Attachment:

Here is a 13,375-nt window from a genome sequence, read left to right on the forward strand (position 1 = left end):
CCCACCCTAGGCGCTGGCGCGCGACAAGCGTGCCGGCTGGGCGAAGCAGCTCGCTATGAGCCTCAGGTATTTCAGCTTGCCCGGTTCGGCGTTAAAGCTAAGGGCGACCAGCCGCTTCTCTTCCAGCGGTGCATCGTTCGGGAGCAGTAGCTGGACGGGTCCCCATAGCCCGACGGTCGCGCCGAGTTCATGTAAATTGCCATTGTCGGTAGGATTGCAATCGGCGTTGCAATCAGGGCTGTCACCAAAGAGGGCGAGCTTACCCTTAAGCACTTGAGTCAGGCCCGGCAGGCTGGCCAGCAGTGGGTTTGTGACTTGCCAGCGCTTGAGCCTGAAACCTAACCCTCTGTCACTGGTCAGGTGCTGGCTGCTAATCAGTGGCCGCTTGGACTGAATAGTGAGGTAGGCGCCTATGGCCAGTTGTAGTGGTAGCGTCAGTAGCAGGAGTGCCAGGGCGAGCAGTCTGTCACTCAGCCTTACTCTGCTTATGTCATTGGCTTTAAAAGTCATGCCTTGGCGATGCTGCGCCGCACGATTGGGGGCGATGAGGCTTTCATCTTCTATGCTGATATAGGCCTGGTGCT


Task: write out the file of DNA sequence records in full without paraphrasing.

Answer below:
Here is a 13,375-nt window from a genome sequence, read left to right on the forward strand (position 1 = left end):
CCCACCCTAGGCGCTGGCGCGCGACAAGCGTGCCGGCTGGGCGAAGCAGCTCGCTATGAGCCTCAGGTATTTCAGCTTGCCCGGTTCGGCGTTAAAGCTAAGGGCGACCAGCCGCTTCTCTTCCAGCGGTGCATCGTTCGGGAGCAGTAGCTGGACGGGTCCCCATAGCCCGACGGTCGCGCCGAGTTCATGTAAATTGCCATTGTCGGTAGGATTGCAATCGGCGTTGCAATCAGGGCTGTCACCAAAGAGGGCGAGCTTACCCTTAAGCACTTGAGTCAGGCCCGGCAGGCTGGCCAGCAGTGGGTTTGTGACTTGCCAGCGCTTGAGCCTGAAACCTAACCCTCTGTCACTGGTCAGGTGCTGGCTGCTAATCAGTGGCCGCTTGGACTGAATAGTGAGGTAGGCGCCTATGGCCAGTTGTAGTGGTAGCGTCAGTAGCAGGAGTGCCAGGGCGAGCAGTCTGTCACTCAGCCTTACTCTGCTTATGTCATTGGCTTTAAAAGTCATGCCTTGGCGATGCTGCGCCGCACGATTGGGGGCGATGAGGCTTTCATCTTCTATGCTGATATAGGCCTGGTGCT